Tag Archives: Efficient Supply Chain

The Hidden Costs of Email in Business Transactions [Free Guide]

It’s not just David Byrne that asked “My God, what have I done…? How did I get here?”

The guide to the hidden costs of email when used for business transaction processing

For me, there’s plenty of food for thought here at both a personal and a business level. Setting aside the former for the time being, it’s worth considering the latter –  especially if it’s hitting your profits.

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Extending the Supply Chain Management System

A recent change in California law now requires all businesses trading within the state with revenues in excess of $100 million to make their supply chain transparent, for easier verification that they are also complying with anti-human trafficking legislation. Businesses with lower turnovers are also required to make information about their staffing compliance to their customers who do breach the $100 million mark.

HandscuffKnown as the Transparency in Supply Chains Act, this new law is designed to reduce the use of illegal immigrants and slave labour within California and to help businesses identify points in their own supply chains where there may be an issue. As a result, companies are considering how to capture and store this information effectively.

To stay compliant, many companies have begun recording vendor reputation, employee hours and human-resources records in the supply chain management systems, and then making the information available to their supply chain partners. By sharing the information sensitively, businesses up and down the supply chain can see that their partners are not only compliant, but can prove it to the relevant authorities when necessary.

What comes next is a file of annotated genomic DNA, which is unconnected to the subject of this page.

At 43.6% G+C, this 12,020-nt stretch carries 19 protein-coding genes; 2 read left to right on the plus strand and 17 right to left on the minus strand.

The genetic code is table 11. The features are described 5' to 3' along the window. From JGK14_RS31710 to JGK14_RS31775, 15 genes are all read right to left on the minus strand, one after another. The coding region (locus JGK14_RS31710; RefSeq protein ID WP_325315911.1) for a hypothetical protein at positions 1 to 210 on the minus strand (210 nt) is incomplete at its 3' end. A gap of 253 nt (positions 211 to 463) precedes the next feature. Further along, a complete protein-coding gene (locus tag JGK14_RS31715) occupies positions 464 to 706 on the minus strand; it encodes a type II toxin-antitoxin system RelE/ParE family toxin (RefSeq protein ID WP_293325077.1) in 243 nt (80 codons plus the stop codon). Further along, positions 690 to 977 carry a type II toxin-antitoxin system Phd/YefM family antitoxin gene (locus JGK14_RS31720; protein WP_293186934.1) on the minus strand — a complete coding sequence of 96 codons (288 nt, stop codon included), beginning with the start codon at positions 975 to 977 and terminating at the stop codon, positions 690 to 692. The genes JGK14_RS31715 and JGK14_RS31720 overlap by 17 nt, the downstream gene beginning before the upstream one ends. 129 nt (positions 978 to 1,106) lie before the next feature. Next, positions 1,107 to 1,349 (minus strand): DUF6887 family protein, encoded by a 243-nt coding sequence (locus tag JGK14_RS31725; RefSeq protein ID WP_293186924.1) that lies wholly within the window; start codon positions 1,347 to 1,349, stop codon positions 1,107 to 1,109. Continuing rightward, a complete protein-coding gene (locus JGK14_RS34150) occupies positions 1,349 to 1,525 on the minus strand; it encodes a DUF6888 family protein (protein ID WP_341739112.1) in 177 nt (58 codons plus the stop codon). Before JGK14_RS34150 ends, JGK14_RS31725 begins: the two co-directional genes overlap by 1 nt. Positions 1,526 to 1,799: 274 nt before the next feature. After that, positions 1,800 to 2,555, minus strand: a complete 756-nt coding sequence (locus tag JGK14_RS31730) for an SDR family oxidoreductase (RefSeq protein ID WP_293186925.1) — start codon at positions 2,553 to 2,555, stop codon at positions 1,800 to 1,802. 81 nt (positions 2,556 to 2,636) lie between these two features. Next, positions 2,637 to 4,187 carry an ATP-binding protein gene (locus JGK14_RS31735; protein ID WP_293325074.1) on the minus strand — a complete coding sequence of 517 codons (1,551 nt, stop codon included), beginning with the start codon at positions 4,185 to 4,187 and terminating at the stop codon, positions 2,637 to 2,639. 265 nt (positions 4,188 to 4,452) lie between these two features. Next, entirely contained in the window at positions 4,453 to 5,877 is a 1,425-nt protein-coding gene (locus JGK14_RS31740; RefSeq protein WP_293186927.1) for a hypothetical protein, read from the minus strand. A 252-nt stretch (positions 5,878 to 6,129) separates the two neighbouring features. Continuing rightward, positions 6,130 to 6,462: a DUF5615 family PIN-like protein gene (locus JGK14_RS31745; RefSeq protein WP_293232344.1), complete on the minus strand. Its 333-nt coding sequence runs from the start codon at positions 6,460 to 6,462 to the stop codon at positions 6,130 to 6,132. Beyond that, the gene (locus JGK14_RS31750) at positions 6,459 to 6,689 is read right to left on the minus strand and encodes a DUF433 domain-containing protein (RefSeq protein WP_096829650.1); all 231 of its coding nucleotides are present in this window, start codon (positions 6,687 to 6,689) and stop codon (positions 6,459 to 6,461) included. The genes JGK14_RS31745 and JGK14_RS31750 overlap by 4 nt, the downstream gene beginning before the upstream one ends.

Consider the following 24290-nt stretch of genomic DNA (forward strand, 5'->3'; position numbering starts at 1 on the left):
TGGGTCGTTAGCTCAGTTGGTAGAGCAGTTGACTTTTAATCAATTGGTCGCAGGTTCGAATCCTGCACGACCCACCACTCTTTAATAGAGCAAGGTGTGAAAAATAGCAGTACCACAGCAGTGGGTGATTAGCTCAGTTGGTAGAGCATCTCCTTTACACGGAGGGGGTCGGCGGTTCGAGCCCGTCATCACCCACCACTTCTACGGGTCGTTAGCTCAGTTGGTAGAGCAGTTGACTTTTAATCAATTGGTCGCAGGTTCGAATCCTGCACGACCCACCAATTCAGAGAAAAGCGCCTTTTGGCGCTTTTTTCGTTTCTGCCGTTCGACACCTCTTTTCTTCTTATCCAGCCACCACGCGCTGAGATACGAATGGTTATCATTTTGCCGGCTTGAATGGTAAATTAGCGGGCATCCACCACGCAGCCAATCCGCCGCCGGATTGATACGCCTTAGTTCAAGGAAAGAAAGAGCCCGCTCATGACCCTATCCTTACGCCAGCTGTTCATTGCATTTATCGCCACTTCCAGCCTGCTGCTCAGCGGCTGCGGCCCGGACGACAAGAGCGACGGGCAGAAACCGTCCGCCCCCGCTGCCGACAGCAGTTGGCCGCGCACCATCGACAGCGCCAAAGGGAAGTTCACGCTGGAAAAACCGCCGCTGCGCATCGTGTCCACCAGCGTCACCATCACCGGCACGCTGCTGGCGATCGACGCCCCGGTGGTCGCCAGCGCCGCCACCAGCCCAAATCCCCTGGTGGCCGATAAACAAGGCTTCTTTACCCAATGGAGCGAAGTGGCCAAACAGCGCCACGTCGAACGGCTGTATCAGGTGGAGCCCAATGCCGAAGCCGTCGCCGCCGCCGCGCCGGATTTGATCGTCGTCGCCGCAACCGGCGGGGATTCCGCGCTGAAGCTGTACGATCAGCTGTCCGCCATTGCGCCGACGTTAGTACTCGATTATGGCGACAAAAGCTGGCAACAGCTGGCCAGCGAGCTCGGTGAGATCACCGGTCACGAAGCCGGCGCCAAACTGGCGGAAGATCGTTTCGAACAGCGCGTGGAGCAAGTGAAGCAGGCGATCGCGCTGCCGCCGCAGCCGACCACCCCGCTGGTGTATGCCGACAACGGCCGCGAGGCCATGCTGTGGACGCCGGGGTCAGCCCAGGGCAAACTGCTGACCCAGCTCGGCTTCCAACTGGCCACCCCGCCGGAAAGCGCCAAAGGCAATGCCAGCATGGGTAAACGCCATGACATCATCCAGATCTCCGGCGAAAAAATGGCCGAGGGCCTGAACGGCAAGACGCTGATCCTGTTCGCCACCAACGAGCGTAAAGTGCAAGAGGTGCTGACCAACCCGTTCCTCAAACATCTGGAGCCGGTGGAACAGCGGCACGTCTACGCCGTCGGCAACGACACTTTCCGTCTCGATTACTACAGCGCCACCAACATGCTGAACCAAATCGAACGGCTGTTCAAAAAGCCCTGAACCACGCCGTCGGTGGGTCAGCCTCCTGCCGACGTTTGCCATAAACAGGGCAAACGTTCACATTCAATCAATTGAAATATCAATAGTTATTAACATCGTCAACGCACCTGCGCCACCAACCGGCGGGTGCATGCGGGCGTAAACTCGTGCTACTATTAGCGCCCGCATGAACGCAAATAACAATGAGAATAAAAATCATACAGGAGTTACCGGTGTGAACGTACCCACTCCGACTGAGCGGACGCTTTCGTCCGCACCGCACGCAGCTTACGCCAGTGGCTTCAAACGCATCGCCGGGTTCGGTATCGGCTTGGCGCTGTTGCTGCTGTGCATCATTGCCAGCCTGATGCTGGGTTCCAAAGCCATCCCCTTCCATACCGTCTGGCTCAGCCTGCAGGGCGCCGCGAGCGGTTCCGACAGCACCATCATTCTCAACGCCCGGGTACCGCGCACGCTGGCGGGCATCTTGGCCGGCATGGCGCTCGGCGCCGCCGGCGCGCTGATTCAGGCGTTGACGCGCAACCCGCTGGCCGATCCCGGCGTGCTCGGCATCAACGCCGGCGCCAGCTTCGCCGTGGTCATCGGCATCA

As Boeing found with their supplier portal, sharing information with suppliers and customers within the supply chain, significant efficiencies could be created beyond simply proving legislative compliance. The Transparency in Supply Chains Act has only been in force since January 1st and supporting systems and business processes are still maturing but eventually Californian companies will begin to recognise other benefits available through a more collaborative supply chain.